I, Juan de Pareja

I, Juan de Pareja Best E Book, I, Juan De Pareja By Elizabeth Borton De Trevi O This Is Very Good And Becomes The Main Topic To Read, The Readers Are Very Takjup And Always Take Inspiration From The Contents Of The Book I, Juan De Pareja, Essay By Elizabeth Borton De Trevi O Is Now On Our Website And You Can Download It By Register What Are You Waiting For Please Read And Make A Refission For You

Elizabeth Borton de Trevi o was the highly acclaimed author of many books for young people Born in California, it was her move to Mexico in the 1930s that inspired many of her books, including El G ero A True Adventure Story and Leona A Love Story She won the Newbery Medal in 1966 for I, Juan de Pareja.Elizabeth was born in Bakersfield, California, the daughter of attorney Fred Ellsworth

❰Epub❯ ❧ I, Juan de Pareja Author Elizabeth Borton de Treviño – Hookupgoldmilf.info
  • Paperback
  • 192 pages
  • I, Juan de Pareja
  • Elizabeth Borton de Treviño
  • English
  • 13 October 2019
  • 9780374435257

10 thoughts on “I, Juan de Pareja

  1. says:

    3.5 stars Juan de Pareja s portrait by Vel zquez is my favorite painting every time I see it, it makes me cry so it was with trepidation and excitement that I started this audio.The book follows the story of Juan de Pareja and his life as the slave of Diego de Vel zquez, the leading painter in the court of King Philip IV of Spain Historically, we know little of their life except what is portrayed in the paintings and important acts that were documented like marriages and deaths The author did a good job of weaving known facts with situations that may well have happened My only issue is that although Juan is an adult for most of the book, he doesn t seem like a grown up but maybe this is so because the book was written for children This book was also written in the 60s around the time of the Civil Rights Movements so there are also a lot of important thoughts regarding race relations and freedom.Vel zquez is considered an early precursor of the realist and impressionist movements so hearing some of this thoughts on painting the truth one of the few quotes that can be attributed to him explained why he differed so much from his contemporaries and why he was so ahead of his time Learning about the relationship between the portraits of Juan and Pope Innocent X s was extremely enlightening and even a bit ironic Both are masterpieces of a slave and a king painted around the same time and when you look at them, you feel like you know the real person to me Juan looks the better person of the two the Pope looks the type to stab people in the back The narrator did a good job with the characters and the pacing She also had good knowledge of Castilian Spanish because she pronounced the Z in the proper way it may sound weird for people that are not familiar with this pronunciation but it is correct However, she mispronounced Vel zquez name which drove me nuts in Spanish, the U in QUE is silent but she would pronounce it as in Queen But this is something that would probably only bother a native Spanish speaker like me so if you want to listen to this, I wouldn t let that deter you.I m glad at the end that I picked this up because it really just makes me want to learn .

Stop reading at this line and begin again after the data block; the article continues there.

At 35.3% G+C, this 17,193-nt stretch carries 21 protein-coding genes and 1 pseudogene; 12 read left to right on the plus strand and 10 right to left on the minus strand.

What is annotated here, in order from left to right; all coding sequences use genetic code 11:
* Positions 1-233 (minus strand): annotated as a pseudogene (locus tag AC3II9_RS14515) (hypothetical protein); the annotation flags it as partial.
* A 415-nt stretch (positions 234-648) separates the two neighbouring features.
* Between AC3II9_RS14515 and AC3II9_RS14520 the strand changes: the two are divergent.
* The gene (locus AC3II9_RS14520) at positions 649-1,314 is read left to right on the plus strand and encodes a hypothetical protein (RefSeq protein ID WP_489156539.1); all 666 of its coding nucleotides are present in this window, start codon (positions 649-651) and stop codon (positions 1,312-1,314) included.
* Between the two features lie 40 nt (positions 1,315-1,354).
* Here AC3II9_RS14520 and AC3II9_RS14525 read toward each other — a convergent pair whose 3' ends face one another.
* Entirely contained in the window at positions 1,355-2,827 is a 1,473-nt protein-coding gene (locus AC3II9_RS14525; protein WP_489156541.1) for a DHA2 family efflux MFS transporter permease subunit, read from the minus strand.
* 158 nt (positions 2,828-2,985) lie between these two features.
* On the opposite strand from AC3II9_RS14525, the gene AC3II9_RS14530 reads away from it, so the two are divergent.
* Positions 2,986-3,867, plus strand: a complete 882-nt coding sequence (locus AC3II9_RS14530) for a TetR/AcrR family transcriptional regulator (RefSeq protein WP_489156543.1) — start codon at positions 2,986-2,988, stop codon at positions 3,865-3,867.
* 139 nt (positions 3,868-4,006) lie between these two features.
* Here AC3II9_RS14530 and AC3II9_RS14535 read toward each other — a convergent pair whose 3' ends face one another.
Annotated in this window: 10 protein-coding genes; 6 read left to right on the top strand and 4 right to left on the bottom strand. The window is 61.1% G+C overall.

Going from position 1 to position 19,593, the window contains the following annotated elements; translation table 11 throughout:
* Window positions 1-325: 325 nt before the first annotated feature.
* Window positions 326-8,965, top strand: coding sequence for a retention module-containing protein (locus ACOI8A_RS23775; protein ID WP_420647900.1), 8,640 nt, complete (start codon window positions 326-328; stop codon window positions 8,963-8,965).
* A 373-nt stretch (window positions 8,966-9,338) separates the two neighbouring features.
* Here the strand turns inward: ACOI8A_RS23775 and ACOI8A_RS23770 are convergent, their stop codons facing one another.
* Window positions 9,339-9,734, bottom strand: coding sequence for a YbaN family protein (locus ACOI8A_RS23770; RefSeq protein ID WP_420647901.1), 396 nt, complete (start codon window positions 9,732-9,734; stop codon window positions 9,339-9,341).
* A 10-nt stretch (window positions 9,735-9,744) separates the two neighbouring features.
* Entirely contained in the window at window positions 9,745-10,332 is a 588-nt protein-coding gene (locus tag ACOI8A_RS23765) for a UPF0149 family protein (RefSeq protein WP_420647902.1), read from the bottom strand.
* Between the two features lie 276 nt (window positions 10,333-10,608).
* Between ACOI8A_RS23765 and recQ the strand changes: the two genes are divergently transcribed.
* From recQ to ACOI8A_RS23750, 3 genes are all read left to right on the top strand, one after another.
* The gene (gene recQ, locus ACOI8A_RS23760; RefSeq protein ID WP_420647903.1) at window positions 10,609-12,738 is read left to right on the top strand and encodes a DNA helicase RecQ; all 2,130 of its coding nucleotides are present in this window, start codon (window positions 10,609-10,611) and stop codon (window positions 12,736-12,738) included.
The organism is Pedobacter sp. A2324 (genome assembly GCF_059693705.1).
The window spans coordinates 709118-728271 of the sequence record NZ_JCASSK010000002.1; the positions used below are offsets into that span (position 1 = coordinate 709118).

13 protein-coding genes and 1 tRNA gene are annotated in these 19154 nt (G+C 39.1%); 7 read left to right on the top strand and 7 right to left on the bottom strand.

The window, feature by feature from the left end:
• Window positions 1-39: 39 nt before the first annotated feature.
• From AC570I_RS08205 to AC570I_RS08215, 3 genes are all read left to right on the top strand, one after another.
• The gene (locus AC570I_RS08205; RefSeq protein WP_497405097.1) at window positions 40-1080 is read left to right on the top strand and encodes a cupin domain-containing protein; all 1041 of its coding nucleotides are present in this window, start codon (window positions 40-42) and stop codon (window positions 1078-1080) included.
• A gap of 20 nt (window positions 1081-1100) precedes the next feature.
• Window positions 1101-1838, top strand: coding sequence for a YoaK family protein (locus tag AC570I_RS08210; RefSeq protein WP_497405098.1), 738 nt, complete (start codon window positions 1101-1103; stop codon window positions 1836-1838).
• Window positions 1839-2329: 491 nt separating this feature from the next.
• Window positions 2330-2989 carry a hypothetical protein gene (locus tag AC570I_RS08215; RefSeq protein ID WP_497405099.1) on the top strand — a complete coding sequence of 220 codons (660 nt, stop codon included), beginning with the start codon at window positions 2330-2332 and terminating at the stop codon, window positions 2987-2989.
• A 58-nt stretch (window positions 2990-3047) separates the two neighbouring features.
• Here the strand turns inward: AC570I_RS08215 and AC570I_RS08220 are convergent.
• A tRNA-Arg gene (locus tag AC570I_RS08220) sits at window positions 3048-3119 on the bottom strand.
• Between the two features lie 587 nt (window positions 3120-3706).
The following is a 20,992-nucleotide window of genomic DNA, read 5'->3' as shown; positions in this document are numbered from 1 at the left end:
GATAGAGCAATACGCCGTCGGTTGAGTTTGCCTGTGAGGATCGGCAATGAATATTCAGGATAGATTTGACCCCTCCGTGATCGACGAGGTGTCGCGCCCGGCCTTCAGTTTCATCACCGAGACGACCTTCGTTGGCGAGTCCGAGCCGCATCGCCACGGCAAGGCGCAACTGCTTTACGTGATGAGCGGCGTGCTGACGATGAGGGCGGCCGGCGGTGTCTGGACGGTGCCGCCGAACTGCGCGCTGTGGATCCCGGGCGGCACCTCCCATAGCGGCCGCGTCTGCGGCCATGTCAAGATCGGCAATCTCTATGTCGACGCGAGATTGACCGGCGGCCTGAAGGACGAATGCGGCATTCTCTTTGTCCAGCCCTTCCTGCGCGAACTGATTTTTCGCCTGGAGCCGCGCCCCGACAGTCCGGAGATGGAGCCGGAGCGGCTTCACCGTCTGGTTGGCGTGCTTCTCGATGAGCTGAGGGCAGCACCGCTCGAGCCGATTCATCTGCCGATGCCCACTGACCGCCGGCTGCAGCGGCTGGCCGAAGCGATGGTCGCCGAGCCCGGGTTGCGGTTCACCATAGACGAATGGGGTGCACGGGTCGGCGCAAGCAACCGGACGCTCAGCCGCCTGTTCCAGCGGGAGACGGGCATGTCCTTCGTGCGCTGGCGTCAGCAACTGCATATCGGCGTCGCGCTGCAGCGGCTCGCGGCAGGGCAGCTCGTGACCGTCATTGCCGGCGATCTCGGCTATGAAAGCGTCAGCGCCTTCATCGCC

2. says:

    I gave this book 5 stars for several reasons The first of which probably has to do with my personal tastes, I have studied art history throughout high school and college, and am fascinated by the subject The next reason is that there was never a dull moment The book kept me wanting to read, which is always a sign of a good book The story was very touching, and I found myself relating to and sympathizing with the main character on several levels The character development was astounding Finally, after reading this book I was aching to know Obviously, as a children s historical fiction book, the author could not lay out all the details of the painters lives what little is known about them, anyway But I want to study that time period in Spain and learn about their customs I want to learn about Catholicism and the meaning behind the Rosary and some of the religious implications of the book I highly recommend this book It s a well written, quick reading book.

  3. says: